- Message from the Chair
- Letter from the Editor
- Awards and Scholarships
- Interview with David Evans
- Technical Program
- Herman Skolnik Award Symposium 2016
- Developing databases and standards in chemistry
- Two decades of open chemical data at the Developmental Therapeutics Program (DTP) at the National Cancer Institute (NCI)
- Using InChI to manage data
- Open chemistry resources provided by the NCI computer-aided drug design (CADD) group
- Evolution of open chemical information
- Open chemical information at the European Bioinformatics Institute
- History and the future of tools and software components for working with public chemistry data
- PubChem a resource for cognitive computing
- SPL and openFDA resources of open substance data
- Building a network of interoperable and independently produced linked and open biomedical data
- Chemical structure representation in PubChem
- iRAMP and PubChem: of the people, for the people
- Open chemical information: where now and how?
- ANYL: New Directions in Chemometrics: Making Sense of Big & Small Chemical Data Sets
- Shedding Light on the Dark Genome: Methods, Tools & Case Studies
- Bringing Cheminformatics into the College Chemistry Classroom
- Herman Skolnik Award Symposium 2016
- Committee Reports
- Sponsor Announcements
- CINF Officers and Functionaries
History and the future of tools and software components for working with public chemistry data
Wolf-Dietrich Ihlenfeldt’s CACTVS software suite has been an integral component of the PubChem software since the beginning. It handles structure searching, 2D structure layout and image rendering, submission checking, property computation, hashcodes, and a sketcher application. CACTVS is not used only in PubChem. The CACTVS scripting toolkit (solutions in Python or Tcl) is free for academia, and can be used in database cartridges and in KNIME nodes. It can give access to more than 50 Internet chemistry data sources.
One of the reasons CACTVS works particularly well with PubChem is PubChem’s forward-looking design, including the PUG, Entrez E-utilities and REST interfaces which make it possible to access structured data by software without resorting to HTML page scraping. Additionally, CACTVS has some inherent advantages in performing these tasks: much of the PubChem engine is based on CACTVS, and CACTVS understands the native PubChem ASN.1 data formats for structures and assays, so it can process the original data content of PubChem, without format conversion losses. It is also possible to send native toolkit structure encodings directly to the PubChem query engine, which opens up query functionality which cannot be expressed by any standard structure query exchange formats, such as SMARTS or Query molfiles (which are, of course, supported by the query interface). An example of such advanced query functionality which will be made accessible on the PubChem side in the near future is querying for ring attributes which are not atom attributes, such as the overall ring atom formula, substituent counts and classes, and similarly also for ring systems, and even user-defined atom groups.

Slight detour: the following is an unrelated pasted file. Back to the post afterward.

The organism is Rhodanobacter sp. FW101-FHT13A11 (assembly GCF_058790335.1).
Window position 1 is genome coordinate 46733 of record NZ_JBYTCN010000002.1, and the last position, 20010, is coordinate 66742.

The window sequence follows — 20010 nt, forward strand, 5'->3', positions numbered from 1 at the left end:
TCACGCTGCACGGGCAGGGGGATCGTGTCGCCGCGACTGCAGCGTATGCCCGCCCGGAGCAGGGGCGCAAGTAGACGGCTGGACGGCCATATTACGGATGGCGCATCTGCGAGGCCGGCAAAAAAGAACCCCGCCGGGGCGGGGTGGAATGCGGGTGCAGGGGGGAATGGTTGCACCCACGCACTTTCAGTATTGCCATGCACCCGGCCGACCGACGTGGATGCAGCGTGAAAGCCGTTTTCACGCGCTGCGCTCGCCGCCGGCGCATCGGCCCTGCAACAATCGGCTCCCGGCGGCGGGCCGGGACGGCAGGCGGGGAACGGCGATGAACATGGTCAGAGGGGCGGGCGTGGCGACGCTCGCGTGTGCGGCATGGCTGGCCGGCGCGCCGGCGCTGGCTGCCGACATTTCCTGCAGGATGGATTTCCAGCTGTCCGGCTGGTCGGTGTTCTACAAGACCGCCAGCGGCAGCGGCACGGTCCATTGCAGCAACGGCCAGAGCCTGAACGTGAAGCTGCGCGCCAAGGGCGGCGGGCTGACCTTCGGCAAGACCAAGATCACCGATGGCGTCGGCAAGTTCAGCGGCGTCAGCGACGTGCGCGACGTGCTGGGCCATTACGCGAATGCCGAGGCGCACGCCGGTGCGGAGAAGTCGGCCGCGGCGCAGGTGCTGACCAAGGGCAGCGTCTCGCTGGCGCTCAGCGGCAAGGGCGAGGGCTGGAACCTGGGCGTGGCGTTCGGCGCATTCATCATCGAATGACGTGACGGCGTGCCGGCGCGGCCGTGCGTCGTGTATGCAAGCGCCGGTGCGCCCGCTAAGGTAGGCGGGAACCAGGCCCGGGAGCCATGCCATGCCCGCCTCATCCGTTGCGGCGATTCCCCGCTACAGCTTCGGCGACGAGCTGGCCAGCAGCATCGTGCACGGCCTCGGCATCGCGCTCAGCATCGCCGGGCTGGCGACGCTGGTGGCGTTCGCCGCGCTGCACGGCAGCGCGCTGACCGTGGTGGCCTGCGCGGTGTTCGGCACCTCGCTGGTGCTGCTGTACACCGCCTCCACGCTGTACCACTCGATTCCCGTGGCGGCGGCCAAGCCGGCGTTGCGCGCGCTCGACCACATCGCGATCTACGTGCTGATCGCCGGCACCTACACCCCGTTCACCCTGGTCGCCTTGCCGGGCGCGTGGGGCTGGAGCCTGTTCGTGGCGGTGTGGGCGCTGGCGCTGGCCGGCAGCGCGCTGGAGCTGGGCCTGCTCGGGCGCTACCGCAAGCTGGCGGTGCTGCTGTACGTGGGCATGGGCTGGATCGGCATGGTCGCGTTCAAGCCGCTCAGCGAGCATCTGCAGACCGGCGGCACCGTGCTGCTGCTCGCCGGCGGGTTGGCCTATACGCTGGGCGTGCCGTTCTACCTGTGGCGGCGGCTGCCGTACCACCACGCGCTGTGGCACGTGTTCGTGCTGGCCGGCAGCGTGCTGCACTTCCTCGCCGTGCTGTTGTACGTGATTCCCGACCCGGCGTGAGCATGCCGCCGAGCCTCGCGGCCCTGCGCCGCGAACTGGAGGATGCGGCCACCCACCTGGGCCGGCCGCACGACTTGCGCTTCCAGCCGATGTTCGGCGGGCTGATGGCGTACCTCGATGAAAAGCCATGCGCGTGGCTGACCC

PubChem uses CACTVS hashcoding as a primary key (one-to-one mapping of hashcode to the PubChem compound identifier, called a CID); for mapping between CID and PubChem substance identifier (SID), for related compound links, and for a similarity boost scheme. The hashcodes are currently 64-bit pseudo-random numbers, but soon will be 128-bit. Computation is based on configuration-dependent atom seeds, and neighbor-coupled, atom-centric xor-feedback shift registers. The hashcodes are fast to compute: faster than SMILES and much faster than InChI. They are of constant length, and are independent of ring set, aromaticity system, and formal charge localization. Database performance is outstanding: identity is looked up on a fully indexed database field. PubChem variants of the codes include with or without stereochemistry, and with or without isotope labels, on the submitted structure, standardized structure, or canonical tautomer, but there are many more possible seed variants not used in PubChem.
Hashcodes link structures to closely related compounds which agree at least in fragment connectivity. Wolf-Dietrich is exploring more advanced options, hashing structure relationships relevant to medicinal chemistry, for example, linking structures with similar ring systems and substituent fragments at sites of interest, and using various fragment and generalized hashes. He calls this PogoChem and a proof-of-concept is available. Users simply click on a structure and query results appear instantaneously.
In one option, ring system variants are produced by generalizing ring system atoms. There is one hashcode per ring system. Ring system size and heteroatom count are stored for the similarity score. In another option ring systems or bridges are resized by excising unsubstituted atoms between substitution or fusion points, individually or in combination. This time there are from one to ten hashcodes per ring system. It is also possible to cut bonds, and compute a hash for the fragments. These are stored with bond information and basic fragment statistics. This leads to about 50 topology-filtered hashcodes per compound. Storing five billion records, at 56 bytes per record is no problem.
Wolf-Dietrich concluded by saying that PubChem is a great resource, in the hands of a capable team. It is still evolving at a fast pace, and it continues to inspire new ideas of how to access and analyze its contents.